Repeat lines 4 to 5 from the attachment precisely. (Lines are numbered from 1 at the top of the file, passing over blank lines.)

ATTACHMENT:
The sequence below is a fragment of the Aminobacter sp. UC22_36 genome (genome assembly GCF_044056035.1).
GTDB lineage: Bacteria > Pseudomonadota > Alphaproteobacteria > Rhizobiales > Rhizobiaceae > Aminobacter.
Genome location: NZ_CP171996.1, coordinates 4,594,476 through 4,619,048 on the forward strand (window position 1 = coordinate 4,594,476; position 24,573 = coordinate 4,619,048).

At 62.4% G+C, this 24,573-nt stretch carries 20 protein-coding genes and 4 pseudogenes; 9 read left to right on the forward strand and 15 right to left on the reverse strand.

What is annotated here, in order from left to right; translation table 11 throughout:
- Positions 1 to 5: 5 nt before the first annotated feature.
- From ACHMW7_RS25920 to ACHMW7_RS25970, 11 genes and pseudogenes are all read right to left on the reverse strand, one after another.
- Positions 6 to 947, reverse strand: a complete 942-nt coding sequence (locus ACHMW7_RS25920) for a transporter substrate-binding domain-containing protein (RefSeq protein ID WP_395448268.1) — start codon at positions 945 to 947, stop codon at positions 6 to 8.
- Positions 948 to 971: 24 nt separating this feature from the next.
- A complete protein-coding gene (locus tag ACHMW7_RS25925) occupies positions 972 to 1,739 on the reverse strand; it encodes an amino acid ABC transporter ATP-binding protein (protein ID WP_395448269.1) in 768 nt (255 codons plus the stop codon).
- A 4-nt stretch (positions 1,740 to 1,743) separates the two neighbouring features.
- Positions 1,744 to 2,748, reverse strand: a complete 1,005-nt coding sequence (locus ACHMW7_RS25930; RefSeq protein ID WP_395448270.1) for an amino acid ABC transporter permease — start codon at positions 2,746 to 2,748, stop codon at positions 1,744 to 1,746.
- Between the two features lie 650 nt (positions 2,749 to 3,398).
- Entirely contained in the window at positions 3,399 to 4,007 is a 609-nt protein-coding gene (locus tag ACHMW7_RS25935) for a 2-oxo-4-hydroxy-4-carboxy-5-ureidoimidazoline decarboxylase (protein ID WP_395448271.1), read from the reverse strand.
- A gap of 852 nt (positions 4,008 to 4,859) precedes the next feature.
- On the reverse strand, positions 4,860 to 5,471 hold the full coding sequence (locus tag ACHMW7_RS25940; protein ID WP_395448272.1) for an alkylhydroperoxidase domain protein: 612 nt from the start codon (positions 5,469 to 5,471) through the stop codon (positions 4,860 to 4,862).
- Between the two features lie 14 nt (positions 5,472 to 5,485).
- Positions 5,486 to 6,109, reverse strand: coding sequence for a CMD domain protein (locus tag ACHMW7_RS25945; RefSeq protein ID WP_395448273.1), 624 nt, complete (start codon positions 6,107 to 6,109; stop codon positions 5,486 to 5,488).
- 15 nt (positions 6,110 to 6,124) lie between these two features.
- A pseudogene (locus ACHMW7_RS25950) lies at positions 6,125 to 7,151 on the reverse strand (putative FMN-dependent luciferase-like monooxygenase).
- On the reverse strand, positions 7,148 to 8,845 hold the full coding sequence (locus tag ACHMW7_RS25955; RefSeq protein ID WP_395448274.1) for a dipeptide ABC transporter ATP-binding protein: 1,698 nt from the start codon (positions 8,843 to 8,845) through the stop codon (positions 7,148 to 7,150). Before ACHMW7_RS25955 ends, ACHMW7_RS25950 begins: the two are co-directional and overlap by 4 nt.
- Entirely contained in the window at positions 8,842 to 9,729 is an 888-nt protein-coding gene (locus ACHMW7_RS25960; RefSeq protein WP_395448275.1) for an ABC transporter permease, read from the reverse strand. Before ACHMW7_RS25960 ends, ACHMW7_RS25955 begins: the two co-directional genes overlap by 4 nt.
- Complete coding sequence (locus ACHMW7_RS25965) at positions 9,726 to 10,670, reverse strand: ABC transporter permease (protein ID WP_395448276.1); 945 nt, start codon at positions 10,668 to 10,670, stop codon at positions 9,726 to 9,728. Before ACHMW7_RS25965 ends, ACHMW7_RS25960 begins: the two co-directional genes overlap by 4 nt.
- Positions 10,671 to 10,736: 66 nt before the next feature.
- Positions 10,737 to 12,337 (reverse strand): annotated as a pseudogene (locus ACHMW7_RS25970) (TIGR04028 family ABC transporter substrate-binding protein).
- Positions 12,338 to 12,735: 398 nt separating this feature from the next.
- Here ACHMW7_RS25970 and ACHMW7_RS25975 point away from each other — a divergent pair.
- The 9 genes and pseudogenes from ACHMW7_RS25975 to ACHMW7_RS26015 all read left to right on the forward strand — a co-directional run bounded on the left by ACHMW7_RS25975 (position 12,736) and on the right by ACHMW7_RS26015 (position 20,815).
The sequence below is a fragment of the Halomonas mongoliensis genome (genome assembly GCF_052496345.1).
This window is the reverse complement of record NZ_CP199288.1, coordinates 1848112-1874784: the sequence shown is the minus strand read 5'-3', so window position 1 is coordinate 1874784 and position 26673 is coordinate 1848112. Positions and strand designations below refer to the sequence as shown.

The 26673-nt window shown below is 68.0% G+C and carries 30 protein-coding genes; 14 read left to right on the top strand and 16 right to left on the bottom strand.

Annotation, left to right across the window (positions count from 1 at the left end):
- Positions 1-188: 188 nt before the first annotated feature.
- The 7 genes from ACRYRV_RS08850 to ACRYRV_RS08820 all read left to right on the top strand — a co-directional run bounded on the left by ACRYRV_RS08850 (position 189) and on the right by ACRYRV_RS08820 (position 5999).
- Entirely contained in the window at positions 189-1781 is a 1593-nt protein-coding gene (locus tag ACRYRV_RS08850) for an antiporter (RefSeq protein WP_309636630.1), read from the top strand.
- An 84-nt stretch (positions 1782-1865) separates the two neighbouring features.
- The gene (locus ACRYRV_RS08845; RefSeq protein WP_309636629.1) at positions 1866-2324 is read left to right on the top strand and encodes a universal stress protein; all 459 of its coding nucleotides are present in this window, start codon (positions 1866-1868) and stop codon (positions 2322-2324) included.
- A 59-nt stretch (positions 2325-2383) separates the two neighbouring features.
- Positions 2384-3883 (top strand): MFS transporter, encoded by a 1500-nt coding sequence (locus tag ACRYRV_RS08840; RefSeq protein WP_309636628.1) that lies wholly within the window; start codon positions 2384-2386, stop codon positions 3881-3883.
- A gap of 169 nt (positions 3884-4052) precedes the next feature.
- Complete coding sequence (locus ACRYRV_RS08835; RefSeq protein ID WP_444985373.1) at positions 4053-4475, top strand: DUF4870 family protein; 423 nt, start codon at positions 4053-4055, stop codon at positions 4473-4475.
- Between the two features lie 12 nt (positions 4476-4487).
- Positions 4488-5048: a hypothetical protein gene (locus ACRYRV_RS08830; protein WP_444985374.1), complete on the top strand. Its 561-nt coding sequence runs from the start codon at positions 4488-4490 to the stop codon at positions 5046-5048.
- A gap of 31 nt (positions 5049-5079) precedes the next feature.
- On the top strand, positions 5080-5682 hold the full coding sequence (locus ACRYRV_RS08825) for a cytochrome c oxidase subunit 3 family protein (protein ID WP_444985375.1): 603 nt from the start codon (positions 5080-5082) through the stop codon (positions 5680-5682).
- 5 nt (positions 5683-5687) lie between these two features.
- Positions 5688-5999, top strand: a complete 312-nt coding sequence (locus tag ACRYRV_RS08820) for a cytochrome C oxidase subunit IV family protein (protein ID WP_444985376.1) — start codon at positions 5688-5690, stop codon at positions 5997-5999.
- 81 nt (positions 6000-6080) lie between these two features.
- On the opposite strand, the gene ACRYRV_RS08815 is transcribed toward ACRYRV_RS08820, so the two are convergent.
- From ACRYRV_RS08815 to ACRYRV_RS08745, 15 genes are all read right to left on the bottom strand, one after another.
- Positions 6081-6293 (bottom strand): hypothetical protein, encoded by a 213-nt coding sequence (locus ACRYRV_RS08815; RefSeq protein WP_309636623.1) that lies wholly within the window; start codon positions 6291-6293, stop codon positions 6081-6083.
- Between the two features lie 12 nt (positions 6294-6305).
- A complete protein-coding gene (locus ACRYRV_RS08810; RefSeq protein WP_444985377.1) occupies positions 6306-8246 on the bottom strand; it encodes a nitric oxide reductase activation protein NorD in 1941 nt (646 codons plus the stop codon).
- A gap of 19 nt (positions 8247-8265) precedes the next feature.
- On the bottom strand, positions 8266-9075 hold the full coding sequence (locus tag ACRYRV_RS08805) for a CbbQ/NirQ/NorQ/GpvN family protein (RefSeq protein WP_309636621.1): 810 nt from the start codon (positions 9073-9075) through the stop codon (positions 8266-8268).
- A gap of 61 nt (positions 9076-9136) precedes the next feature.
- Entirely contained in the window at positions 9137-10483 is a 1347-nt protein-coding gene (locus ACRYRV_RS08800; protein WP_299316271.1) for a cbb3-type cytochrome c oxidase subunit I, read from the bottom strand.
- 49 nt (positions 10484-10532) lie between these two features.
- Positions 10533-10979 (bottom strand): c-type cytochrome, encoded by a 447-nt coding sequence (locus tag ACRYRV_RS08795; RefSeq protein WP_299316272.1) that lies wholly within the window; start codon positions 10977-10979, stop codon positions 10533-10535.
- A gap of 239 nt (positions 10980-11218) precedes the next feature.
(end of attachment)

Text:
At 62.4% G+C, this 24,573-nt stretch carries 20 protein-coding genes and 4 pseudogenes; 9 read left to right on the forward strand and 15 right to left on the reverse strand.

What is annotated here, in order from left to right; translation table 11 throughout: